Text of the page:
Journal of the Plague Year: An Insider's Chronicle of Eliot Spitzer's Short and Tragic Reign
In November 2006, Eliot Spitzer was on top of the political world, having won the New York Governorship by the greatest margin ever—far outdistancing his predecessors Teddy and Franklin Roosevelt. Sixteen months later, in March 2008, Spitzer resigned from the governorship during a brief public appearance, and “Client No. 9” entered our vernacular. It was a story imbued with exquisite irony, and it made news around the world.
Journal of the Plague Year is an intimate account of 61 hours, from the moment on March 9, 2008, when Lloyd Constantine, senior advisor to Spitzer, received a phone call from Spitzer revealing facts the entire world would learn the next morning, until Spitzer’s March 12 news conference. It is also an inside account of the 16 tumultuous months of Spitzer’s administration that preceded the resignation.
Told with candor, brutal honesty, and knowledge unique to the author, this is a story about spectacular achievement, boundless political promise, and a shared vision for rebuilding a state and the nation, squandered in little more than a year. Constantine gives us personal insight and understanding into the dramatic implosion of Spitzer’s career. More than a recounting of one man’s political downfall, it is also the story of male rivalry and a deep and abiding friendship between two complex men.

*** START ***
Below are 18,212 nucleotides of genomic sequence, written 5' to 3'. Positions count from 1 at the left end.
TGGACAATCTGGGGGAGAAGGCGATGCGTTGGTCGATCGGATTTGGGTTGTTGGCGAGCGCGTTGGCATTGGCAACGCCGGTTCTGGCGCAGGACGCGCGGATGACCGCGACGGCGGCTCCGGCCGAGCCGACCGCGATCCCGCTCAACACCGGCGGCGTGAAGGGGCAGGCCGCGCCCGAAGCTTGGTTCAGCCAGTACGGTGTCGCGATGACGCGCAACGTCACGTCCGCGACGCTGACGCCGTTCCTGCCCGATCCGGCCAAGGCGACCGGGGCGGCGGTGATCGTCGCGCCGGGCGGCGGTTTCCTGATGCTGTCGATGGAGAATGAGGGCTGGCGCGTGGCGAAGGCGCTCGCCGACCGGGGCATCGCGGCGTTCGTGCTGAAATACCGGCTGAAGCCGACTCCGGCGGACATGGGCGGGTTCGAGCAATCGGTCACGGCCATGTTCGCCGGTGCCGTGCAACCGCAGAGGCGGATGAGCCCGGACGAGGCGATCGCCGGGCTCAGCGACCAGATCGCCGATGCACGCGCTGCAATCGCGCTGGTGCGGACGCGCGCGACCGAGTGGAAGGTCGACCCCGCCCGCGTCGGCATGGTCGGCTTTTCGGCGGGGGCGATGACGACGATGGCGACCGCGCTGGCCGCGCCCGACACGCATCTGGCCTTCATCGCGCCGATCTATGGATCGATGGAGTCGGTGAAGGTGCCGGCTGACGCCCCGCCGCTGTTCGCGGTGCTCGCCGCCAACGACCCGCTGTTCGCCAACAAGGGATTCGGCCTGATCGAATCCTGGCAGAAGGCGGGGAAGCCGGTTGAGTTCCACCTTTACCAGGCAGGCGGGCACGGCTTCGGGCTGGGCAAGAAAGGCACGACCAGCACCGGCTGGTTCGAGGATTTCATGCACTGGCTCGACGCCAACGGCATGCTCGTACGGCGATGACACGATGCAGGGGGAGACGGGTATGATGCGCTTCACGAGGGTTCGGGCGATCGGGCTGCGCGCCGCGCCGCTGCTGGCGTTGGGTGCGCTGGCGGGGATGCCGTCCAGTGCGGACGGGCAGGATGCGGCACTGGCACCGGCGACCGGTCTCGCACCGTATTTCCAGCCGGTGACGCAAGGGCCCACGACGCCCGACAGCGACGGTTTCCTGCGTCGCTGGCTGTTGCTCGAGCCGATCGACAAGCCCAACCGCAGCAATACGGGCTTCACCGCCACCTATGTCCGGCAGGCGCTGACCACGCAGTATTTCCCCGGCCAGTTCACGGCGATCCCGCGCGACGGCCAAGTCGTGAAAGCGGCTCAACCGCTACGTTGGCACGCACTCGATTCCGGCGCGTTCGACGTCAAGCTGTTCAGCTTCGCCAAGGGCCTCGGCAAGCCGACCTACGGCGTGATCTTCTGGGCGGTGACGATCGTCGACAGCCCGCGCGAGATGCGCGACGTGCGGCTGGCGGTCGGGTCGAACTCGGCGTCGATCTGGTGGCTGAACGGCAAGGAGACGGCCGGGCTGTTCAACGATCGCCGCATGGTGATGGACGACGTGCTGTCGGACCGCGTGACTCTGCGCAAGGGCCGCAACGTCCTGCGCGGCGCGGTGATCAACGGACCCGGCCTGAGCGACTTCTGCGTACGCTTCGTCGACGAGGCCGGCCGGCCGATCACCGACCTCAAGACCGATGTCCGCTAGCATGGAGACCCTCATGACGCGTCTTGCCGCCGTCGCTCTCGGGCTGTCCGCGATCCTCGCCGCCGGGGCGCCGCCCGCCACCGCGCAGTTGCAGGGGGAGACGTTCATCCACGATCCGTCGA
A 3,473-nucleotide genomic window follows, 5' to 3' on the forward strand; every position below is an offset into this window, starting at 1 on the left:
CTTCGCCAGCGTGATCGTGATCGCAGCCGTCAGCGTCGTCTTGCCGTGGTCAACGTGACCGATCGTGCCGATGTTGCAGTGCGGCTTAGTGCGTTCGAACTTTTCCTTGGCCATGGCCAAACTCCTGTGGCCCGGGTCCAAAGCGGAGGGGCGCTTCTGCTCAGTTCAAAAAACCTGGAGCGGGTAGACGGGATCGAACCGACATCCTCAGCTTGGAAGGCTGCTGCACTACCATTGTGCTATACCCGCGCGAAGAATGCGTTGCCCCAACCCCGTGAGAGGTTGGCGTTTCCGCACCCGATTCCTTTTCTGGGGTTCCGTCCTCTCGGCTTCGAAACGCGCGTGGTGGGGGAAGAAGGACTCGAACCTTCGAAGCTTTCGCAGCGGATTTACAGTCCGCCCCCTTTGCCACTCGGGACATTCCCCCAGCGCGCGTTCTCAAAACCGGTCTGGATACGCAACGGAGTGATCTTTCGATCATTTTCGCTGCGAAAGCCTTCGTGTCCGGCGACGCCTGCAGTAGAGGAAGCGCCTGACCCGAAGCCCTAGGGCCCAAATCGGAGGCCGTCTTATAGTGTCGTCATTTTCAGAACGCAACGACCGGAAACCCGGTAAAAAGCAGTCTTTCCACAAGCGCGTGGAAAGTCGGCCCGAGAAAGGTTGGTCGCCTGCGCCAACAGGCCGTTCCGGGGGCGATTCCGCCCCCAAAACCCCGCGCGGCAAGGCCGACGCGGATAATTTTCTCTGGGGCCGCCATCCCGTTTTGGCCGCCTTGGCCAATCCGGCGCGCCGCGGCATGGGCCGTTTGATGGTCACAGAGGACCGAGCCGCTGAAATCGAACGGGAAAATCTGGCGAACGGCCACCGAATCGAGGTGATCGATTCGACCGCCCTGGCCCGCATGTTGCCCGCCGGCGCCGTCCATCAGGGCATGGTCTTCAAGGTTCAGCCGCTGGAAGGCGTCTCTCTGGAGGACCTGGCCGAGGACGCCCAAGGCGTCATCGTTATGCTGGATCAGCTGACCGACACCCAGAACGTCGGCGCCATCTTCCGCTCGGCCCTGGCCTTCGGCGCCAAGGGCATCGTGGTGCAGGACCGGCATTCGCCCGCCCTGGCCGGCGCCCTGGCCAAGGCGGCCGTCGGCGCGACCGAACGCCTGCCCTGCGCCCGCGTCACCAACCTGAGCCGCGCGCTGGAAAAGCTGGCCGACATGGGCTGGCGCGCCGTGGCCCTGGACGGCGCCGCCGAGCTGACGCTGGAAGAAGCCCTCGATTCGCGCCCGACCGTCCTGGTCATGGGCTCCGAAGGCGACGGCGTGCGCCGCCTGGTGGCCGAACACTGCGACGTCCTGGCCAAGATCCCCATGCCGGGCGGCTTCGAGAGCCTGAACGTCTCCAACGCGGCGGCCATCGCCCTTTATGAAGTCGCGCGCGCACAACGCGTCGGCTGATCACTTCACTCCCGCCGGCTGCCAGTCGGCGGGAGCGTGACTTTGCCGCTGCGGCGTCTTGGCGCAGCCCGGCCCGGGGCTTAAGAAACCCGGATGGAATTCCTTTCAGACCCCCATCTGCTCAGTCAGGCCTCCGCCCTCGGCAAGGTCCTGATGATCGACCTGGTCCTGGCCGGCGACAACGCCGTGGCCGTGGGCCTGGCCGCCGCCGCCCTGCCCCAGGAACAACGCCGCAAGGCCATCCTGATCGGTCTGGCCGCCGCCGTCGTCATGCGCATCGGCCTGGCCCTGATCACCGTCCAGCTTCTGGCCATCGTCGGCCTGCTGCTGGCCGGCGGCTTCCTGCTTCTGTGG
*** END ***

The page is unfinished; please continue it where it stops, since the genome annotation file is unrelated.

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The fact that George liked to lay his head each night on a pillow in his own bed—
that bed being in Garrison, New York, some 81 miles from Albany—ensured that
the governor himself was a very heavy user of state aircraft. This was his choice,
Within days, the fact of the Commission on Public Integrity's ultra-secret and
highly sensitive criminal referral to the Albany DA was leaked to the press by both
Soares' office and the commission itself. Within weeks, staff at the commission
The prevailing feeling among the senior staff that night at a dinner held at El
Mariachi, a Mexican restaurant in Albany, was that Eliot's address was at least a
first big step toward accomplishing that weighty objective. On January 16, 2.008,
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Came to Be the Old Guy
The Spitzer Transition
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